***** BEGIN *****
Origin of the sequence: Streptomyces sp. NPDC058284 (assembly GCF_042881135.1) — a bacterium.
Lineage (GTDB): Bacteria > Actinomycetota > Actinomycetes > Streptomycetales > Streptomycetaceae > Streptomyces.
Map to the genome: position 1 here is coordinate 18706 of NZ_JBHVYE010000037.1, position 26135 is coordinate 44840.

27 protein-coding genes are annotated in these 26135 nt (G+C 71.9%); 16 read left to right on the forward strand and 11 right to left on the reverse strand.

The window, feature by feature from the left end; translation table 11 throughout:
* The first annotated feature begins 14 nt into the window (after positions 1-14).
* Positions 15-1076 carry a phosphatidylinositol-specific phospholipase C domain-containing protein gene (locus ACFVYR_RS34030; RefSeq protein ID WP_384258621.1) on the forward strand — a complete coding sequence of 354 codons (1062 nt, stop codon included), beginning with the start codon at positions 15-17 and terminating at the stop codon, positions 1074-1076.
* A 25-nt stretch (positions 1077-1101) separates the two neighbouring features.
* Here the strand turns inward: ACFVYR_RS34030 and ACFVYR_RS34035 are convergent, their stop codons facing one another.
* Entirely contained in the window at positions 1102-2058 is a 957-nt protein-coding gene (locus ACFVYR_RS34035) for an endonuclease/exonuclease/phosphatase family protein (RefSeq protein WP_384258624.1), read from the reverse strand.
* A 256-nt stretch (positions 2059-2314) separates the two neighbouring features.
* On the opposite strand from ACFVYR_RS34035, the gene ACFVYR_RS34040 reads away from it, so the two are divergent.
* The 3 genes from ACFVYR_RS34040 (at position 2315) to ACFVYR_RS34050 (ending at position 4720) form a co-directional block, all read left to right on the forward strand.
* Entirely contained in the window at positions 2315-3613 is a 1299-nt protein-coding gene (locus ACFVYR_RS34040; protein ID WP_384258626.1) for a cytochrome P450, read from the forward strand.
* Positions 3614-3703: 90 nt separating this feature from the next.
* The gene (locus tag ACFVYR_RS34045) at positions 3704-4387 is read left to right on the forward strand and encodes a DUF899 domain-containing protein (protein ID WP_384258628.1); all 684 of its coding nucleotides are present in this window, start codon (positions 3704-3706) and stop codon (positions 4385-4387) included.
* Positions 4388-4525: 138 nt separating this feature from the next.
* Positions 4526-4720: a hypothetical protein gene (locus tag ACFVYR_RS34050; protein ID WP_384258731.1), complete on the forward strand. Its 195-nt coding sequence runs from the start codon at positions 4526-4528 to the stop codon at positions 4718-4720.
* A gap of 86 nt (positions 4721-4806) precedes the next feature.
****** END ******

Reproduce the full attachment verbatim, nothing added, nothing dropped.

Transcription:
Origin of the sequence: Streptomyces sp. NPDC058284 (assembly GCF_042881135.1) — a bacterium.
Lineage (GTDB): Bacteria > Actinomycetota > Actinomycetes > Streptomycetales > Streptomycetaceae > Streptomyces.
Map to the genome: position 1 here is coordinate 18706 of NZ_JBHVYE010000037.1, position 26135 is coordinate 44840.

27 protein-coding genes are annotated in these 26135 nt (G+C 71.9%); 16 read left to right on the forward strand and 11 right to left on the reverse strand.

The window, feature by feature from the left end; translation table 11 throughout:
* The first annotated feature begins 14 nt into the window (after positions 1-14).
* Positions 15-1076 carry a phosphatidylinositol-specific phospholipase C domain-containing protein gene (locus ACFVYR_RS34030; RefSeq protein ID WP_384258621.1) on the forward strand — a complete coding sequence of 354 codons (1062 nt, stop codon included), beginning with the start codon at positions 15-17 and terminating at the stop codon, positions 1074-1076.
* A 25-nt stretch (positions 1077-1101) separates the two neighbouring features.
* Here the strand turns inward: ACFVYR_RS34030 and ACFVYR_RS34035 are convergent, their stop codons facing one another.
* Entirely contained in the window at positions 1102-2058 is a 957-nt protein-coding gene (locus ACFVYR_RS34035) for an endonuclease/exonuclease/phosphatase family protein (RefSeq protein WP_384258624.1), read from the reverse strand.
* A 256-nt stretch (positions 2059-2314) separates the two neighbouring features.
* On the opposite strand from ACFVYR_RS34035, the gene ACFVYR_RS34040 reads away from it, so the two are divergent.
* The 3 genes from ACFVYR_RS34040 (at position 2315) to ACFVYR_RS34050 (ending at position 4720) form a co-directional block, all read left to right on the forward strand.
* Entirely contained in the window at positions 2315-3613 is a 1299-nt protein-coding gene (locus ACFVYR_RS34040; protein ID WP_384258626.1) for a cytochrome P450, read from the forward strand.
* Positions 3614-3703: 90 nt separating this feature from the next.
* The gene (locus tag ACFVYR_RS34045) at positions 3704-4387 is read left to right on the forward strand and encodes a DUF899 domain-containing protein (protein ID WP_384258628.1); all 684 of its coding nucleotides are present in this window, start codon (positions 3704-3706) and stop codon (positions 4385-4387) included.
* Positions 4388-4525: 138 nt separating this feature from the next.
* Positions 4526-4720: a hypothetical protein gene (locus tag ACFVYR_RS34050; protein ID WP_384258731.1), complete on the forward strand. Its 195-nt coding sequence runs from the start codon at positions 4526-4528 to the stop codon at positions 4718-4720.
* A gap of 86 nt (positions 4721-4806) precedes the next feature.